Colombia belongs to both the Berne and the Universal Copyright Conventions. According to Colombian copyright law, protection arises from the moment the artistic work is created. Colombian copyright system is governed by Law 23 of 1982, Law 44 of 1993, Decision 351 of the Cartagena Agreement, and the Criminal Code. Colombia’s 1993 copyright law significantly increased penalties for copyright infringement, specifically empowering the Attorney General’s office to combat piracy.
  When the owner is a natural person, protection lasts for the life of the author and 80 years after his death. When the owner is a legal entity, the protection lasts for 50 years since the date the work is made public. The right holder can bring an action before the courts. Civil and criminal actions are available. Remedies include damages and preliminary injunctions. Colombia’s copyright defines computer software as copyrightable subject matter, but does not classify it as a literary work. Semiconductor design layouts are not protected under Colombian law.

     On June 22, 2016 act to amend the Copyright Act (access to copyrighted works or other subject-matter for persons with perceptual disabilities) came into force. The Act defines a wide range of print reading disabilities by providing an impediment or obstruction to a person's reading of an original form of disease as a print-reading disorder that applies to literary, musical, artistic, or theatrical works, but does not include film works.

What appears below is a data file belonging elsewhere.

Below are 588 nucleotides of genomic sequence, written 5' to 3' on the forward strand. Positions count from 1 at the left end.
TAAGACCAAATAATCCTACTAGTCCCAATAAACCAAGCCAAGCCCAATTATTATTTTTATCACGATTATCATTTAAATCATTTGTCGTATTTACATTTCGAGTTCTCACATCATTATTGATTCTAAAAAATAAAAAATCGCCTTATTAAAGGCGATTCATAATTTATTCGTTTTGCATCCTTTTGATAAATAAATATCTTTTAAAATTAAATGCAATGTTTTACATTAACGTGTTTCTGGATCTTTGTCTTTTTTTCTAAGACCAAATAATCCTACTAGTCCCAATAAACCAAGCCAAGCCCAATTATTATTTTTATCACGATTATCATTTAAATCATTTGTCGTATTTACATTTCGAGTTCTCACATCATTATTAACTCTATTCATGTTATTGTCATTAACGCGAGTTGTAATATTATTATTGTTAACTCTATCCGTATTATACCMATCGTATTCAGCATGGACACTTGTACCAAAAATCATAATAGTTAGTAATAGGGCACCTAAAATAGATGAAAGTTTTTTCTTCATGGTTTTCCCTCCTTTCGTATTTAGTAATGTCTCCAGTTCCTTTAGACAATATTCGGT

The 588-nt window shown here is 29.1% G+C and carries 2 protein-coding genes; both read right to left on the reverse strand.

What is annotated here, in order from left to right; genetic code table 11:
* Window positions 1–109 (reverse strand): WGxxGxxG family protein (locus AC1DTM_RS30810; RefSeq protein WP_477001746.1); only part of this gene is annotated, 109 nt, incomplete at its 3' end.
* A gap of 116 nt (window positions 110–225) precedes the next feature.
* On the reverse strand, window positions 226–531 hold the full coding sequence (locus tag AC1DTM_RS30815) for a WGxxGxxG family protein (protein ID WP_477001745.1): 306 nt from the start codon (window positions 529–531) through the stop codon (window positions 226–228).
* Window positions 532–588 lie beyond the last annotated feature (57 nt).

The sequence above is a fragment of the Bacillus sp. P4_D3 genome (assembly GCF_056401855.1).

After the adoption of the Act, non-profit organizations (including the Government) that provide reproductions for print-disabled persons or circumvent a technical protection measure for this purpose in certain circumstances shall no longer constitute infringement, provided that the work cannot be obtained by commercial purchase in a similar form. The Act also allows persons with sensory impairments to make or acquire a work for themselves in a specialized form, allowing for any conduct to be performed for that purpose, including circumvention of technical protection measures where necessary.

Trade Secret
  According to decision 486 of the Andean Community of Nations (ACN), information is protected as a trade secrete whenever it meets the following conditions: is indeed secret; has monetary value; in order to keep it undisclosed, is subject to protection mechanisms by its holder.
  This sort of protection provides shelter from unauthorized use, disposition and/or disclosure, thereof, where certain conditions are met, although there is no specific time frame for this sort of protection. In order to enforce these rights, the right holder can bring an action before the courts, under unfair competition laws and/or bring an action for breach of contract. In this case remedies include damages and injunctions.
  Protected property includes trade secrets which are kept secret and have an effective commercial value or a potential commercial value as secrets. The decision requires that the person wishing to maintain the secrecy of a product take reasonable steps to ensure that secrecy.


Source: International IP Law Firms 2015